For lead­ing man Lay­ton, who grad­u­ated from drama school just a year be­fore be­ing cast in the show, Kyle proved a dream break­out role. “There are so many dif­fer­ent facets to the char­ac­ter. He’s not just your stan­dard young ro­man­tic lead. He’s not just an ac­tion hero. He’s re­ally well- rounded and well- writ­ten,” Lay­ton says. “It’s the flaws of the char­ac­ter that come out as the se­ries de­vel­ops that made him so in­ter­est­ing to play. He’s an or­di­nary guy who gets caught up in an ex­treme set of cir­cum­stances.”

As for Budgie, he quickly gains a rep­u­ta­tion for putting his foot in things with the lo­cals ( or in Lay­ton’s words, “for be­ing a bit of a mug”). But how do th­ese two Lon­don lads re­act to the fact that the leg­ends of a cul­ture on the other side of the world are real?

“To begin with not very well at all!” says Lay­ton. “But they slowly begin to re­alise the enor­mity of what they’re deal­ing with and that they have to pull to­gether. It’s a re­ally great ob­ser­va­tion of friend­ship be­cause they’re re­lat­able to the way you would re­act. Richard’s ob­ser­va­tions of the cul­ture and the way th­ese peo­ple live is just how you see it as well. He cap­tures it bril­liantly be­cause there are so few peo­ple on this is­land and if there’s a mur­der every­body’s go­ing to know about it. Budgie and Kyle re­ally find them­selves thrown in at the deep end.”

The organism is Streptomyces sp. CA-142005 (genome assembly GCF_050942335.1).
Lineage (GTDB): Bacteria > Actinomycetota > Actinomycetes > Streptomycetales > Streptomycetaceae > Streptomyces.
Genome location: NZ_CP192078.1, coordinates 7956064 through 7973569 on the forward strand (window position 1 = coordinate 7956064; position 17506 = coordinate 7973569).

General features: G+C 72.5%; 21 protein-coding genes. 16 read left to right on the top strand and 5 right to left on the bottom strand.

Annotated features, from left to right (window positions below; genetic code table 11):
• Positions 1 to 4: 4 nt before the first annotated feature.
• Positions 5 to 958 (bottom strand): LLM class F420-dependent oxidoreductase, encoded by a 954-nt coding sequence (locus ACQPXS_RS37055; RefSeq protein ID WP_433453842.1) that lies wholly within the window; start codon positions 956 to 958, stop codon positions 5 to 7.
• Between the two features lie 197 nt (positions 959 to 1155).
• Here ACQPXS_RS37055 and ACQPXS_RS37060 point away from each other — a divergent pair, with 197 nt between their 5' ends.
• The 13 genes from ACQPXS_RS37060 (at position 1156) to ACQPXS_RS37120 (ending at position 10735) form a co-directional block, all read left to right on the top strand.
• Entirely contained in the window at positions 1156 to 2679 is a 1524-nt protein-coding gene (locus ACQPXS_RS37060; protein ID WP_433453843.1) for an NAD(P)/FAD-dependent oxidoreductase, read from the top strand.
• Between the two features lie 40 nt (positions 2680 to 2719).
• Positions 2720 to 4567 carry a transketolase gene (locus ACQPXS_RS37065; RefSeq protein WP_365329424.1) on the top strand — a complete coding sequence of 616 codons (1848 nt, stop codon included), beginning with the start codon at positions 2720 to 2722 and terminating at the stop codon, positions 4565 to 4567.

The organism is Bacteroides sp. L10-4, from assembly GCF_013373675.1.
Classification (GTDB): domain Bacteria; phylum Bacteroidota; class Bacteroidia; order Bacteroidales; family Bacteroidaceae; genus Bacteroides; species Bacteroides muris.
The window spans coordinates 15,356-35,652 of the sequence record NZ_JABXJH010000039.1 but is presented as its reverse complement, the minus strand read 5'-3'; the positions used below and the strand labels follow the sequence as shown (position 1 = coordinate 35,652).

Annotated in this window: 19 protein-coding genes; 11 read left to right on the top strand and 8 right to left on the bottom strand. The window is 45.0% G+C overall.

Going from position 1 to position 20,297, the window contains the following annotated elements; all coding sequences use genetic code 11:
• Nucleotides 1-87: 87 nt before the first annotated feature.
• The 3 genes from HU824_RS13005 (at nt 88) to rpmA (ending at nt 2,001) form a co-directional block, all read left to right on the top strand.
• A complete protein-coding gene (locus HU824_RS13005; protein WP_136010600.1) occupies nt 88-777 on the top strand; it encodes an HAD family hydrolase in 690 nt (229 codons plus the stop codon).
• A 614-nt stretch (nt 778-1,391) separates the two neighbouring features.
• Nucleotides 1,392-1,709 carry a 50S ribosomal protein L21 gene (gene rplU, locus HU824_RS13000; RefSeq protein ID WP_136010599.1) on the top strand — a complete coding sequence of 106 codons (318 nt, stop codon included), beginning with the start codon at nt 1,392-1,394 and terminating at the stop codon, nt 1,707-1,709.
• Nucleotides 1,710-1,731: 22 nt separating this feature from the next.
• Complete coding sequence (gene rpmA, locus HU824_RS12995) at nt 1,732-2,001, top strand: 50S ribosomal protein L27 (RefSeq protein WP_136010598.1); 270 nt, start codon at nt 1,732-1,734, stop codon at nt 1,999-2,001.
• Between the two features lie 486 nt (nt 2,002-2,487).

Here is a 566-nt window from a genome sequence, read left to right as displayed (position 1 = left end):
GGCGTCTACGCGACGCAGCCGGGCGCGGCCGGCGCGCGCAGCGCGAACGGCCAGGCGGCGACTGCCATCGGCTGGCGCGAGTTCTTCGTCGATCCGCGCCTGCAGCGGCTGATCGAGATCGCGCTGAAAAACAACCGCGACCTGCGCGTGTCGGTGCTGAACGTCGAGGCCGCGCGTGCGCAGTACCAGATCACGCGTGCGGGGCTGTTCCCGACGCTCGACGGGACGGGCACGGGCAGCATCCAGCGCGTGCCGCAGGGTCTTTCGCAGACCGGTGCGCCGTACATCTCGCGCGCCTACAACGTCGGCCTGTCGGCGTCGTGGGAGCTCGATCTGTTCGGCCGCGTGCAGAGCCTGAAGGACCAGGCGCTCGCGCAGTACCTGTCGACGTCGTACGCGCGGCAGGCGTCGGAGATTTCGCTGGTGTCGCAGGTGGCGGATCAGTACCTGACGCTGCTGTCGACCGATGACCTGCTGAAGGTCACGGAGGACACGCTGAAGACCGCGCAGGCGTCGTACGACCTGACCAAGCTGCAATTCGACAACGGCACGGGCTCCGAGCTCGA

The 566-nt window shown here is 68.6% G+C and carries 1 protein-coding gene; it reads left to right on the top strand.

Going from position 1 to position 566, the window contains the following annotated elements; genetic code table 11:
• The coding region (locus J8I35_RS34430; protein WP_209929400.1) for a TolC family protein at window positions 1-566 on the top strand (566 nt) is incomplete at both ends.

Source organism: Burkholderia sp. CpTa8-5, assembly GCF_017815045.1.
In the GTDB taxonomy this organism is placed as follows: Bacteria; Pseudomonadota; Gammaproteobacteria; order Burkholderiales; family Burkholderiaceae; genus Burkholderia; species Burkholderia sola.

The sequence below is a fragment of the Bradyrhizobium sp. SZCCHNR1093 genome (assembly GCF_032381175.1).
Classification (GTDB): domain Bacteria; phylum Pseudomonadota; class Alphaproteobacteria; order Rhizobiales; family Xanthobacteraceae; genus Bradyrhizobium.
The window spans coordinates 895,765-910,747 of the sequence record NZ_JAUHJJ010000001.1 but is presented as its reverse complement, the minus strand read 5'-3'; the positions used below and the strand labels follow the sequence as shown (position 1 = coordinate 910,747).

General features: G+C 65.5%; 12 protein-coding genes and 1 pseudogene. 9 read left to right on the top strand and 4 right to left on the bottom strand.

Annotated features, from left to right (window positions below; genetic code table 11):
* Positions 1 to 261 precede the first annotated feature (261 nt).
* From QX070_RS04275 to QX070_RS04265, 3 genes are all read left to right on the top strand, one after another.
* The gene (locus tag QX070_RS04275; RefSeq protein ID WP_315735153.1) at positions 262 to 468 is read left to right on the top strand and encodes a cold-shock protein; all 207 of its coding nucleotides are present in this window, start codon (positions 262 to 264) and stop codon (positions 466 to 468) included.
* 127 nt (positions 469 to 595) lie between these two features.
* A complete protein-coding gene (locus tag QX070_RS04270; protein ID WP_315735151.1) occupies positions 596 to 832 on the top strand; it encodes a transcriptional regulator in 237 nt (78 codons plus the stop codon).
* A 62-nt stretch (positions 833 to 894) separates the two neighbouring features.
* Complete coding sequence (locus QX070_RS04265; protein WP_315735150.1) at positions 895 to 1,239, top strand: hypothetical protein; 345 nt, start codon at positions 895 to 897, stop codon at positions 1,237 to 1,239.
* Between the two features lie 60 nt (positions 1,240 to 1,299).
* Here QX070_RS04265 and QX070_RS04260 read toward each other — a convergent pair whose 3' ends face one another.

Pri­mar­ily, the pair rub up against Te­muera “Jango Fett” Mor­ri­son’s Anaru – the Vaip­iti fam­ily pa­tri­arch whose daugh­ter Aumea ( Shushila Takao) makes a mirac­u­lous re­turn from a wa­tery grave. “Tem’s ac­tu­ally quite high in Maori so­ci­ety in real life,” Za­jdlic ex­plains. “He’s very much a leader of men and in the show he plays the fa­ther of the main Maori fam­ily. Kyle is heav­ily in­volved with the daugh­ter but also the son, who does not like Kyle at all. He’s try­ing to pro­tect his chil­dren and guide his fam­ily, but with vary­ing de­grees of suc­cess.”

And un­like a cer­tain other trop­i­cal is­land- based show Za­jdlic plans to tell a com­plete tale with this first se­ries.

“It’s not like Lost that just went on for­ever and had no idea where it was go­ing, it’s a full arc of a story. But with a mas­sive spring­board for the po­ten­tial, be­cause Kyle is grow­ing through­out the se­ries, he gets an­other tat­too which means some­thing else. Peo­ple trav­el­ling to dif­fer­ent cul­tures is in the DNA of the show, so you can see how it can con­tinue. That said, if you tune in at the be­gin­ning, at the end you get the story told, it doesn’t leave you hang­ing.”

Tatau airs on BBC Three from early April.

The Amer­i­can Were­wolf In Lon­don pub scene, but in a Maori church?

In case you were won­der­ing why the show had this ti­tle. sci- fact! Ben Kings­ley played halfMaori Mazer Rack­ham in

En­der’s Game, and sported full face tat­toos.

Kyle ( Joe Lay­ton) is a fish out of wa­ter in a strange land.

Tyler ( Tai Berdinner- Blades): wait­ing on a friend?